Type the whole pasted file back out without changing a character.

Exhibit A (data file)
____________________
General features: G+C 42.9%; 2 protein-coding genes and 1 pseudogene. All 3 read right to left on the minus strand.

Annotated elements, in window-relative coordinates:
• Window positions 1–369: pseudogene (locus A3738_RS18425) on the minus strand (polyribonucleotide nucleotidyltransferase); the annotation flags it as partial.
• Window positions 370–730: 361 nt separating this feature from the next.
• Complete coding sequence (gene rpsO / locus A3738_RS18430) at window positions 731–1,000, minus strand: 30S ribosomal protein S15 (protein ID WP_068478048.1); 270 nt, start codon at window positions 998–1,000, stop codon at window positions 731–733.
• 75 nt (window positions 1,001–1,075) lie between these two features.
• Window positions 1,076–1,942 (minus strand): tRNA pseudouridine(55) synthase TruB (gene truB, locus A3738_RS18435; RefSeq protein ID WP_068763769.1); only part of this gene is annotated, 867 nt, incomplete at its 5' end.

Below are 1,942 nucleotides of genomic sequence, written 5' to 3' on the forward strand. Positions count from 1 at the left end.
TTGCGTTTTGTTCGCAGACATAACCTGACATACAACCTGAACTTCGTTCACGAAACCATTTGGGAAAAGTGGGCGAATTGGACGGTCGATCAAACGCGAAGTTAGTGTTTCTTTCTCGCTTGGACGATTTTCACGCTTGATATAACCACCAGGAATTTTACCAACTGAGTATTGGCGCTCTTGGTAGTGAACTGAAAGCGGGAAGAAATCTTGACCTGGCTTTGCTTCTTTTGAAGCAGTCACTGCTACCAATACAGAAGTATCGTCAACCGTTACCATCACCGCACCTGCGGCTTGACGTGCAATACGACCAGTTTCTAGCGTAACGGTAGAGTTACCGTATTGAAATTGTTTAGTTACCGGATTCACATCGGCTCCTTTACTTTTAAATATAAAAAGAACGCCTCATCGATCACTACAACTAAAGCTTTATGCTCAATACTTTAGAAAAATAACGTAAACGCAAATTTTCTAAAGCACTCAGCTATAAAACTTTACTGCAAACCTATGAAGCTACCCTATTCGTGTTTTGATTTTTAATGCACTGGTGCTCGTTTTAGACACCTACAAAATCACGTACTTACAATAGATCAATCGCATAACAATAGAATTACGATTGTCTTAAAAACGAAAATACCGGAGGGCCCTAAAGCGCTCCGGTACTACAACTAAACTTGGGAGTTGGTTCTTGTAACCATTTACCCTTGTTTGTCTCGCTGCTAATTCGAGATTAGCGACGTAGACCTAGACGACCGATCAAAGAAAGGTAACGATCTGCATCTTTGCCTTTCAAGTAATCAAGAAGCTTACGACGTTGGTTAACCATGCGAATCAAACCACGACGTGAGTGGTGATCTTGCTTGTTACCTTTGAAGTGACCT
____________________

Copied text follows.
General features: G+C 42.9%; 2 protein-coding genes and 1 pseudogene. All 3 read right to left on the minus strand.

Annotated elements, in window-relative coordinates:
• Window positions 1–369: pseudogene (locus A3738_RS18425) on the minus strand (polyribonucleotide nucleotidyltransferase); the annotation flags it as partial.
• Window positions 370–730: 361 nt separating this feature from the next.
• Complete coding sequence (gene rpsO / locus A3738_RS18430) at window positions 731–1,000, minus strand: 30S ribosomal protein S15 (protein ID WP_068478048.1); 270 nt, start codon at window positions 998–1,000, stop codon at window positions 731–733.
• 75 nt (window positions 1,001–1,075) lie between these two features.
• Window positions 1,076–1,942 (minus strand): tRNA pseudouridine(55) synthase TruB (gene truB, locus A3738_RS18435; RefSeq protein ID WP_068763769.1); only part of this gene is annotated, 867 nt, incomplete at its 5' end.

Below are 1,942 nucleotides of genomic sequence, written 5' to 3' on the forward strand. Positions count from 1 at the left end.
TTGCGTTTTGTTCGCAGACATAACCTGACATACAACCTGAACTTCGTTCACGAAACCATTTGGGAAAAGTGGGCGAATTGGACGGTCGATCAAACGCGAAGTTAGTGTTTCTTTCTCGCTTGGACGATTTTCACGCTTGATATAACCACCAGGAATTTTACCAACTGAGTATTGGCGCTCTTGGTAGTGAACTGAAAGCGGGAAGAAATCTTGACCTGGCTTTGCTTCTTTTGAAGCAGTCACTGCTACCAATACAGAAGTATCGTCAACCGTTACCATCACCGCACCTGCGGCTTGACGTGCAATACGACCAGTTTCTAGCGTAACGGTAGAGTTACCGTATTGAAATTGTTTAGTTACCGGATTCACATCGGCTCCTTTACTTTTAAATATAAAAAGAACGCCTCATCGATCACTACAACTAAAGCTTTATGCTCAATACTTTAGAAAAATAACGTAAACGCAAATTTTCTAAAGCACTCAGCTATAAAACTTTACTGCAAACCTATGAAGCTACCCTATTCGTGTTTTGATTTTTAATGCACTGGTGCTCGTTTTAGACACCTACAAAATCACGTACTTACAATAGATCAATCGCATAACAATAGAATTACGATTGTCTTAAAAACGAAAATACCGGAGGGCCCTAAAGCGCTCCGGTACTACAACTAAACTTGGGAGTTGGTTCTTGTAACCATTTACCCTTGTTTGTCTCGCTGCTAATTCGAGATTAGCGACGTAGACCTAGACGACCGATCAAAGAAAGGTAACGATCTGCATCTTTGCCTTTCAAGTAATCAAGAAGCTTACGACGTTGGTTAACCATGCGAATCAAACCACGACGTGAGTGGTGATCTTGCTTGTTACCTTTGAAGTGACCT